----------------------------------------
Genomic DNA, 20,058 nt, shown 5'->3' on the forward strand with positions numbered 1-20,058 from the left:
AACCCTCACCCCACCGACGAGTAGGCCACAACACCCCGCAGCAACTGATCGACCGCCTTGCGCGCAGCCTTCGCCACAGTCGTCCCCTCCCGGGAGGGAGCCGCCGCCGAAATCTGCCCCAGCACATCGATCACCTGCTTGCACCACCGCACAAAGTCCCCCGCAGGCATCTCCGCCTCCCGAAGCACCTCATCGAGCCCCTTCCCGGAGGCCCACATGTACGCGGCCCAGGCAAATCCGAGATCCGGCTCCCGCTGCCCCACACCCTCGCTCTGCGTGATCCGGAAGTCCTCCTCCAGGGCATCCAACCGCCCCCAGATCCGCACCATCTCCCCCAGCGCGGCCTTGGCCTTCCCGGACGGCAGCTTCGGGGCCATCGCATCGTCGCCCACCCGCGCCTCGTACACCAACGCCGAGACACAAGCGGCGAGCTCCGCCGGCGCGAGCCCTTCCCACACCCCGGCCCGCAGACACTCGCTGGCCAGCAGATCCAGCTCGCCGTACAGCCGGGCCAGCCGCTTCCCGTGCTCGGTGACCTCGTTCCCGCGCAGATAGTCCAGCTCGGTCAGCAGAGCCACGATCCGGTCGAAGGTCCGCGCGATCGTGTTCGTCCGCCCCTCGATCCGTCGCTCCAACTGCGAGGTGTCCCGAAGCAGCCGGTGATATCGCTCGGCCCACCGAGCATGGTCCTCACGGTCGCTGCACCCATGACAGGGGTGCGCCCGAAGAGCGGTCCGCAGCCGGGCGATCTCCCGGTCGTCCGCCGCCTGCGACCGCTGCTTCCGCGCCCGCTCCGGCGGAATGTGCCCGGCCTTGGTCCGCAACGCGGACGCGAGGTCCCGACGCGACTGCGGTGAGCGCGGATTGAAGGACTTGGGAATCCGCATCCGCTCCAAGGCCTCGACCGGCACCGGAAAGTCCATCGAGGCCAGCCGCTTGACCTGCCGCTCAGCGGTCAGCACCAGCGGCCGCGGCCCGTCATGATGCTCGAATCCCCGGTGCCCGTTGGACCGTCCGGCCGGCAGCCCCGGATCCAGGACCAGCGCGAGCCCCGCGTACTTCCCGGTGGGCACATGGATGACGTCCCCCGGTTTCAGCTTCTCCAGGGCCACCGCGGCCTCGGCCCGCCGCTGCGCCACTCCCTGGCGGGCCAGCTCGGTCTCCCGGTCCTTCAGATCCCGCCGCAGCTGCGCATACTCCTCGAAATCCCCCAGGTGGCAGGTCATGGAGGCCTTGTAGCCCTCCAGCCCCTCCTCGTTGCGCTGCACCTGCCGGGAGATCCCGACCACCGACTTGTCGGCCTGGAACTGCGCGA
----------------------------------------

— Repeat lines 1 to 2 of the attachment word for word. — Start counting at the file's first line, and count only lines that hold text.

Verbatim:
Genomic DNA, 20,058 nt, shown 5'->3' on the forward strand with positions numbered 1-20,058 from the left:
AACCCTCACCCCACCGACGAGTAGGCCACAACACCCCGCAGCAACTGATCGACCGCCTTGCGCGCAGCCTTCGCCACAGTCGTCCCCTCCCGGGAGGGAGCCGCCGCCGAAATCTGCCCCAGCACATCGATCACCTGCTTGCACCACCGCACAAAGTCCCCCGCAGGCATCTCCGCCTCCCGAAGCACCTCATCGAGCCCCTTCCCGGAGGCCCACATGTACGCGGCCCAGGCAAATCCGAGATCCGGCTCCCGCTGCCCCACACCCTCGCTCTGCGTGATCCGGAAGTCCTCCTCCAGGGCATCCAACCGCCCCCAGATCCGCACCATCTCCCCCAGCGCGGCCTTGGCCTTCCCGGACGGCAGCTTCGGGGCCATCGCATCGTCGCCCACCCGCGCCTCGTACACCAACGCCGAGACACAAGCGGCGAGCTCCGCCGGCGCGAGCCCTTCCCACACCCCGGCCCGCAGACACTCGCTGGCCAGCAGATCCAGCTCGCCGTACAGCCGGGCCAGCCGCTTCCCGTGCTCGGTGACCTCGTTCCCGCGCAGATAGTCCAGCTCGGTCAGCAGAGCCACGATCCGGTCGAAGGTCCGCGCGATCGTGTTCGTCCGCCCCTCGATCCGTCGCTCCAACTGCGAGGTGTCCCGAAGCAGCCGGTGATATCGCTCGGCCCACCGAGCATGGTCCTCACGGTCGCTGCACCCATGACAGGGGTGCGCCCGAAGAGCGGTCCGCAGCCGGGCGATCTCCCGGTCGTCCGCCGCCTGCGACCGCTGCTTCCGCGCCCGCTCCGGCGGAATGTGCCCGGCCTTGGTCCGCAACGCGGACGCGAGGTCCCGACGCGACTGCGGTGAGCGCGGATTGAAGGACTTGGGAATCCGCATCCGCTCCAAGGCCTCGACCGGCACCGGAAAGTCCATCGAGGCCAGCCGCTTGACCTGCCGCTCAGCGGTCAGCACCAGCGGCCGCGGCCCGTCATGATGCTCGAATCCCCGGTGCCCGTTGGACCGTCCGGCCGGCAGCCCCGGATCCAGGACCAGCGCGAGCCCCGCGTACTTCCCGGTGGGCACATGGATGACGTCCCCCGGTTTCAGCTTCTCCAGGGCCACCGCGGCCTCGGCCCGCCGCTGCGCCACTCCCTGGCGGGCCAGCTCGGTCTCCCGGTCCTTCAGATCCCGCCGCAGCTGCGCATACTCCTCGAAATCCCCCAGGTGGCAGGTCATGGAGGCCTTGTAGCCCTCCAGCCCCTCCTCGTTGCGCTGCACCTGCCGGGAGATCCCGACCACCGACTTGTCGGCCTGGAACTGCGCGA